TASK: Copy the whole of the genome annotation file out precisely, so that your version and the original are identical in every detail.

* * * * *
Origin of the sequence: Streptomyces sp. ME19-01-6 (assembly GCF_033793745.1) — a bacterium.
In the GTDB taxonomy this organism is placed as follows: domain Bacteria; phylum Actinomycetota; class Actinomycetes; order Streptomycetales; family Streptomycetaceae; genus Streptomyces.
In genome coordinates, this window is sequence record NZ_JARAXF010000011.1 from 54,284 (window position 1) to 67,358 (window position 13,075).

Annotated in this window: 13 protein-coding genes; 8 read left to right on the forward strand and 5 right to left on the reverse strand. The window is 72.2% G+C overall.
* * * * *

Origin of the sequence: Streptomyces sp. ME19-01-6 (assembly GCF_033793745.1) — a bacterium.
In the GTDB taxonomy this organism is placed as follows: domain Bacteria; phylum Actinomycetota; class Actinomycetes; order Streptomycetales; family Streptomycetaceae; genus Streptomyces.
In genome coordinates, this window is sequence record NZ_JARAXF010000011.1 from 54,284 (window position 1) to 67,358 (window position 13,075).

Annotated in this window: 13 protein-coding genes; 8 read left to right on the forward strand and 5 right to left on the reverse strand. The window is 72.2% G+C overall.